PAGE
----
Sexual harassment covers a vague multitude of sins; everything from firing an employee for not engaging in sex with the boss to circulating dirty jokes via email. What harassment does not cover are true crimes - sexual assault and rape. If having an obscene picture on an office room wall is punished by a million dollar fine, then an atrocity like rape must be punished by...nothing.
A woman who is raped and beaten by a man who breaks into her house in the middle of the night will usually receive no compensation. The rapist may, or may not, serve a few years in prison. But a female accountant who receives a dirty joke by email can get rich with a sexual harassment lawsuit. In the case of rape the victims seem traumatized: they usually want to put the whole matter behind them and get on with life. Sexual harassment "victims" seem to have quite a different perspective. They're willing to go through years of press conferences and court appearances to reach the great payday.
Another great virtue of the sexual harassment industry is the hypocrisy and double standards it fosters. Hollywood's fictions aside, the vast majority of sexual harassment suits are filed by women against men. In the Brave New Work Place, women can get away with anything. The same joke that would be considered the basis for a lawsuit if told by a man is just amusingly risque if told by a woman.
Feel like wearing body-hugging clothes to work? A micro-mini? Stretch pants? No problem! Just do it! Who cares if such clothing is totally inappropriate to a work environment? If any of the men stare or make suggestive comments just sue 'em. Who needs heroes when you have lawyers?
Haven't been harassed but you'd still like to get your share of the bonanza? Just file suit. Businesses are getting burned by harassment suits so badly that they may make you a settlement offer without even investigating the case.
Another great advantage of the burgeoning sexual harassment industry is that no one has to pay for it! Plaintiffs and their lawyers get rich by suing corporations, and no real person is any worse off. No one bothers to sue the harassers themselves. After all, they don't usually have much to get. But the employer has plenty of money to make victims rich.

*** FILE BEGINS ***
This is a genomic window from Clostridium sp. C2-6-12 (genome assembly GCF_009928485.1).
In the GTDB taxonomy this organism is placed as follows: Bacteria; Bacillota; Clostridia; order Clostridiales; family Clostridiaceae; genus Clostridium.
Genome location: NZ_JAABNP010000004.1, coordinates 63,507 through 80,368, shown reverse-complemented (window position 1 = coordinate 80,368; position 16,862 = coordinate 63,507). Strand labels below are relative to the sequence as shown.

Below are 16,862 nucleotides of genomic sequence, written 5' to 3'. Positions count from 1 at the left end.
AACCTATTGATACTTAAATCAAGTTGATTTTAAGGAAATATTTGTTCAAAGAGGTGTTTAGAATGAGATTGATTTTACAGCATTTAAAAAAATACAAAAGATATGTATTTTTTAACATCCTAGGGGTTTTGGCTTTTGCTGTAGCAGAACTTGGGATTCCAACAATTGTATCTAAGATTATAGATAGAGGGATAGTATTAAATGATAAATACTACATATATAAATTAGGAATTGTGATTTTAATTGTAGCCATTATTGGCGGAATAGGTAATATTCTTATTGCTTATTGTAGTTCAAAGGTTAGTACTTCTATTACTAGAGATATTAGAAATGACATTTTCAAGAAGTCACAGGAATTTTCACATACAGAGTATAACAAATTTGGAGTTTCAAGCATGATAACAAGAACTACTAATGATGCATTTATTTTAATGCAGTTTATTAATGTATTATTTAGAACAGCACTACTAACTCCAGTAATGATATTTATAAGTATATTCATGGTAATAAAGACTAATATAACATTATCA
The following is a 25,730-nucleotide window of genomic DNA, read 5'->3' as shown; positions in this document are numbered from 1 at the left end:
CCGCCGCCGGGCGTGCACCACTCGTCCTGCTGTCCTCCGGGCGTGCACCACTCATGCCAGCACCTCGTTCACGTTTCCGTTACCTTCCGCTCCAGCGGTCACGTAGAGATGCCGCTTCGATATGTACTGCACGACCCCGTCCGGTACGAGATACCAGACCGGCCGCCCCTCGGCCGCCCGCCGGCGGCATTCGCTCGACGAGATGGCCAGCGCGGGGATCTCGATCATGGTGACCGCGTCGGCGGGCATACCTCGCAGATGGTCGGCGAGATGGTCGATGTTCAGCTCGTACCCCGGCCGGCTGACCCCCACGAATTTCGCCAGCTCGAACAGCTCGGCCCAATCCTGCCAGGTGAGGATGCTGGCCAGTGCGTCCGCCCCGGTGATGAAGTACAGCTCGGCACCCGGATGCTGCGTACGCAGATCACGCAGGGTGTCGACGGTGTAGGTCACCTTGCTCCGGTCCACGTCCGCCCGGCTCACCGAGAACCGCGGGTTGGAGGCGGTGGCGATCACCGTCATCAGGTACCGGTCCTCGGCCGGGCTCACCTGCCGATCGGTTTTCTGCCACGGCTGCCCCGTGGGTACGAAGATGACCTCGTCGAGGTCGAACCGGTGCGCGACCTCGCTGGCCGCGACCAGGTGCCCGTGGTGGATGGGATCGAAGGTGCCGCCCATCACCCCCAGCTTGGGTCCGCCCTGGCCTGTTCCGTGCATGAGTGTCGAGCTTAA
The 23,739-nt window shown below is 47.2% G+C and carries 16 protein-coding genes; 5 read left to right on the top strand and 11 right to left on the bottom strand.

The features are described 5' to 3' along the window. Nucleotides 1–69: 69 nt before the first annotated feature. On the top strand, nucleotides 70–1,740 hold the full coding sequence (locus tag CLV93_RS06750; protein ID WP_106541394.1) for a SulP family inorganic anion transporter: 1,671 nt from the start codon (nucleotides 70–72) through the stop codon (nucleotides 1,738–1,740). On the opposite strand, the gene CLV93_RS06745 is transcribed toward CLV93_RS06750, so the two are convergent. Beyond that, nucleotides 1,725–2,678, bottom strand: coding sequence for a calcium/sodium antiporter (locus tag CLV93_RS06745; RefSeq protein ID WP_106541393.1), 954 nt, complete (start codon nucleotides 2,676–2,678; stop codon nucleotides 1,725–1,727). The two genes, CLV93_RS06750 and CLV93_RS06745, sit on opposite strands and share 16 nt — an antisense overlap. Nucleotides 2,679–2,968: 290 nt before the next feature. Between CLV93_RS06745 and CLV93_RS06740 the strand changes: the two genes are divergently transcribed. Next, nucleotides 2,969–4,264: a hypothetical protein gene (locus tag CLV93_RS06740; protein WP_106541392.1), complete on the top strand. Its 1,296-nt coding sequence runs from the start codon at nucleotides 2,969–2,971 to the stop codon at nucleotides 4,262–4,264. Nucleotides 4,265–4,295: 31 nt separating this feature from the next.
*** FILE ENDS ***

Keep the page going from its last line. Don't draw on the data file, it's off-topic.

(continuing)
Some skeptics say that every single product in America now costs consumers more because the costs of defending and settling these suits are passed along in the form of more expensive goods and services. Ignore this kind of chatter. We all know that big, evil corporations have an infinite amount of money, with plenty to spare.
The same skeptics talk about poisoning the work environment. Companies that were once fun and relaxed places to work now circulate memos about unacceptable jokes. Go to a web site like the Outrage and you may get an automatically generated email - "EXIT THIS SITE OR FACE POSSIBLE TERMINATION!" Big Sister wants to make sure that you don't look at any objectionable sites, or tell any objectionable stories, or throw any objectionable
parties, or ...
The best thing about sexual harassment suits is the role they play in destroying the usefulness of reason itself. Let's take two examples. One woman works hard and competently for thirty years, then retires on a meager pension. Her younger friend works for a few years, then is awarded $10 million because her manager whispered dirty jokes to her. She retires in luxury at age 27. It's enough to make your bewildered brain explode. Which is just the point.
A final note about media coverage of lawsuits. For better or worse, we've read hundreds of stories about sexual harassment, discrimination, and other civil lawsuits. Despite the fact that the greed of trial attorneys is often the prime motivating factor behind these suits, we have almost never seen the question of
attorneys' fees discussed in media coverage. In case you're wondering, we estimate that the private attorney, Lizabeth Schalet, representing the three TWA employees is seeking about $50 million for her efforts.
Modern life is full of improvements on our recent, neanderthal past.